Here is the first trailer just released:

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By Jason McClain (@JTorreyMcClain)

This week, Jerry Bruckheimer tweeted a picture of Johnny Depp and Armie Hammer starring as The Lone Ranger and Tonto.  Glancing at Wikipedia, The Lone Ranger started as a radio program, then becoming movies, a TV show, comic books, Saturday morning cartoons and eventually back to a TV show, comic book and a movie.  CJ Bunce reviewed the new comic back in February and it sounds pretty good.  From our discussion of Alan Moore there is a lot of stuff by good writers that are re-imagining of heroes, new takes or just new stories.  It feels weird to think and then write that maybe the remakes aren’t bad.  (Credit to CJ for making me lean in that direction from our discussion.)

I have to assume that The Lone Ranger is an iconic American hero because I didn’t really grow up watching the show in syndication like CJ.  Still, when you think of The Lone Ranger, you think of the TV show, as the serials have disappeared and no one really listens to old radio shows.  If you haven’t seen the TV show or read the comic books, you might not have a warm, fuzzy feeling about the characters.  But, if you have, then there will be a strong feeling of nostalgia gripping you as you hear stories about this movie’s approach to the multiplex.  If there’s one thing that I think I know, it’s that nostalgia sells.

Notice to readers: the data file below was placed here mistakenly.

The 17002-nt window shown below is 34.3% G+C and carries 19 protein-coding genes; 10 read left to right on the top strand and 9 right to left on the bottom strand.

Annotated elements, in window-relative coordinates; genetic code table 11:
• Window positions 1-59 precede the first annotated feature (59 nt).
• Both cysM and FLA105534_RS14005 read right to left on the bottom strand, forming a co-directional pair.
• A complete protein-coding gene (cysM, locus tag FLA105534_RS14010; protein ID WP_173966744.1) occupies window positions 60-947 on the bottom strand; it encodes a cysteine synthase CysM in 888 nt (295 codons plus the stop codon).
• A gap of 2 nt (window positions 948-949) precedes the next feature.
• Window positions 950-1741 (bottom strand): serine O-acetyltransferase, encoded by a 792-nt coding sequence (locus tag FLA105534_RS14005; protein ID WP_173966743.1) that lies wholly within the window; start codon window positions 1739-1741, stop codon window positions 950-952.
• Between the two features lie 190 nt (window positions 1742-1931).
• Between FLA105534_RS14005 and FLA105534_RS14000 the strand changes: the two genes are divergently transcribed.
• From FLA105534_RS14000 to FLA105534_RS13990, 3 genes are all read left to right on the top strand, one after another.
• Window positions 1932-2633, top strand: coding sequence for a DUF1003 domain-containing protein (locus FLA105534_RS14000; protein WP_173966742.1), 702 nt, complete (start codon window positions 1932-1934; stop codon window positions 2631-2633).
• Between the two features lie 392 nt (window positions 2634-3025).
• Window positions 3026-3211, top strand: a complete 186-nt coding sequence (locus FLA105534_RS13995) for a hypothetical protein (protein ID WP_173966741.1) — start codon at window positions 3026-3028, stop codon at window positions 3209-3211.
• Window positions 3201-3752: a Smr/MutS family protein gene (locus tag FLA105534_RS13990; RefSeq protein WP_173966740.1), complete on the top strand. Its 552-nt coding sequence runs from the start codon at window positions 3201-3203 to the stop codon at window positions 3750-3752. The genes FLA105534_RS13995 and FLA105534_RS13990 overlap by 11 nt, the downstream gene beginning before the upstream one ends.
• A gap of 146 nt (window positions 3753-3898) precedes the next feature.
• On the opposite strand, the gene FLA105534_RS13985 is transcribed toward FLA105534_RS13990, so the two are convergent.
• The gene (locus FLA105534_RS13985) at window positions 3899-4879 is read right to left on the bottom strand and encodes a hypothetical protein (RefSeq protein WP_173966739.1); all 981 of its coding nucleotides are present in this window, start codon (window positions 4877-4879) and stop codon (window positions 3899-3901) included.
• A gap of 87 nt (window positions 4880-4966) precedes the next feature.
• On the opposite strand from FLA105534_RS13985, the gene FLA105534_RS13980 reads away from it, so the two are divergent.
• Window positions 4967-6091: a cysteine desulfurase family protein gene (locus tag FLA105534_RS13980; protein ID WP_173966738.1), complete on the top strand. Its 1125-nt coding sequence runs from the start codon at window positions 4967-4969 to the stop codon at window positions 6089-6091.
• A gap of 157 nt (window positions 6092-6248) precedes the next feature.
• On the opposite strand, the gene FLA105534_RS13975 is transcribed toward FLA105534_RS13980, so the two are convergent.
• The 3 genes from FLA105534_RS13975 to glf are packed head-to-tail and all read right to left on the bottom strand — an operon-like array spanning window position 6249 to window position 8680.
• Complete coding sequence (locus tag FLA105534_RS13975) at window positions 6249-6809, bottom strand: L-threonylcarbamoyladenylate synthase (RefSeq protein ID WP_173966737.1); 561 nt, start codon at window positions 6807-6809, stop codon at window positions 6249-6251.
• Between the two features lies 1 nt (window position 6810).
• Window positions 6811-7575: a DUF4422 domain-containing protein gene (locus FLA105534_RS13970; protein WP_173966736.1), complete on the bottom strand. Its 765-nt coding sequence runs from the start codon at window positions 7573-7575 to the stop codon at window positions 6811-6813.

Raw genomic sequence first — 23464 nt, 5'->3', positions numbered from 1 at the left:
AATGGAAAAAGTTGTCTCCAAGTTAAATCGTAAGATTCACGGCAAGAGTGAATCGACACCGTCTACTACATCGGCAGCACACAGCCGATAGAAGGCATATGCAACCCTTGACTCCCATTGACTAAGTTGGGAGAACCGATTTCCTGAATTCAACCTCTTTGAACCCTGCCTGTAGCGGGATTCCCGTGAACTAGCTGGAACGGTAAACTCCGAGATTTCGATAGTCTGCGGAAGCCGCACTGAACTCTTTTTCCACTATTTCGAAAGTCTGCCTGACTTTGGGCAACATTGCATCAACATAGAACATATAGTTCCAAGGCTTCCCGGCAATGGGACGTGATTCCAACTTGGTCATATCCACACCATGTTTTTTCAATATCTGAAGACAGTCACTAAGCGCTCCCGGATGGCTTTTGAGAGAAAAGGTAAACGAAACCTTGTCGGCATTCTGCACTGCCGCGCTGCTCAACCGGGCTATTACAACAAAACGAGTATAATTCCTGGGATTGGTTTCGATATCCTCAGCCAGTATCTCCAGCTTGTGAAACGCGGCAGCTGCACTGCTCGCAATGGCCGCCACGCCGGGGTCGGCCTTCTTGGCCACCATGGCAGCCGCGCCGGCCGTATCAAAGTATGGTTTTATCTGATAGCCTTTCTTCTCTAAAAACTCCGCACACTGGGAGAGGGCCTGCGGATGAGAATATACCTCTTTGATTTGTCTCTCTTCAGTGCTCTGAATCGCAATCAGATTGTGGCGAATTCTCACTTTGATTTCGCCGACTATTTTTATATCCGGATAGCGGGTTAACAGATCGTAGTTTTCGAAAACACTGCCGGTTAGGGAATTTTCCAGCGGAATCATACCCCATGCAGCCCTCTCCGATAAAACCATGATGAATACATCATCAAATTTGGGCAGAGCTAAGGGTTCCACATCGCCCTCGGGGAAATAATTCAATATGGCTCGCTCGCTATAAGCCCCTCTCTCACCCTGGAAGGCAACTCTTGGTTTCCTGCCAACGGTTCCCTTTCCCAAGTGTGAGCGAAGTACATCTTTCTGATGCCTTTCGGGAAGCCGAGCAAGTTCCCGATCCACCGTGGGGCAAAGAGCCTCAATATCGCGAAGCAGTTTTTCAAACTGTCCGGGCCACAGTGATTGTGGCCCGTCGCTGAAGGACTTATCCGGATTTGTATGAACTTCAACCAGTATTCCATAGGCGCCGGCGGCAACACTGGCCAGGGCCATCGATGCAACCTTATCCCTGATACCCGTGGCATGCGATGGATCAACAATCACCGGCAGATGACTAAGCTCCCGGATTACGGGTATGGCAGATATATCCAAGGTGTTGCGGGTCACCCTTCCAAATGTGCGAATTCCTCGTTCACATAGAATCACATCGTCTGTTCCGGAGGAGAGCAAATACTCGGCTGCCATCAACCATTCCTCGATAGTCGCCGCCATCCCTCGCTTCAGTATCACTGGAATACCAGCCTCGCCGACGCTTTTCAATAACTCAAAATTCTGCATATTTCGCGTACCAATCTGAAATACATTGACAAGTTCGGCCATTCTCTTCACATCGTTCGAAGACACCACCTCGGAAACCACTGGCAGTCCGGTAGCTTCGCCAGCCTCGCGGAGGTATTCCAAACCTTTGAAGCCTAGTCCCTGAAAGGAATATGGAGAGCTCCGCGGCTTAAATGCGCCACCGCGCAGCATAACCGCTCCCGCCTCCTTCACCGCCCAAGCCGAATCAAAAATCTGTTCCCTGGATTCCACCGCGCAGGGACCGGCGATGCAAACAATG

So, I started to think about the cartoons, movies and TV programs of my youth (thanks to Ruby and Spears and the anticipation of that WonderCon panel sending me down memory lane) and how many have been made into movies or remade or re-imagined.  The list is quite extensive.  Here are a few along with the length of time to the remake.  I want to see if I can find an average of the length of time for the formula: profit = nostalgia times age.

Scooby Doo – started in 1969.  Film in 2002.  33 years.


The Brady Bunch – 1969.  Film in 1995.  26 years.


The Dukes of Hazzard – 1979.  Film in 2005.  26 years.


The Smurfs (American cartoon) – 1981.  Film in 2011.  30 years.


Psycho – 1960.  Remake – 1998.  38 years.


Footloose – 1984.  Remake – 2011.  27 years.


The Karate Kid – 1984.  Remake – 2010.  26 years.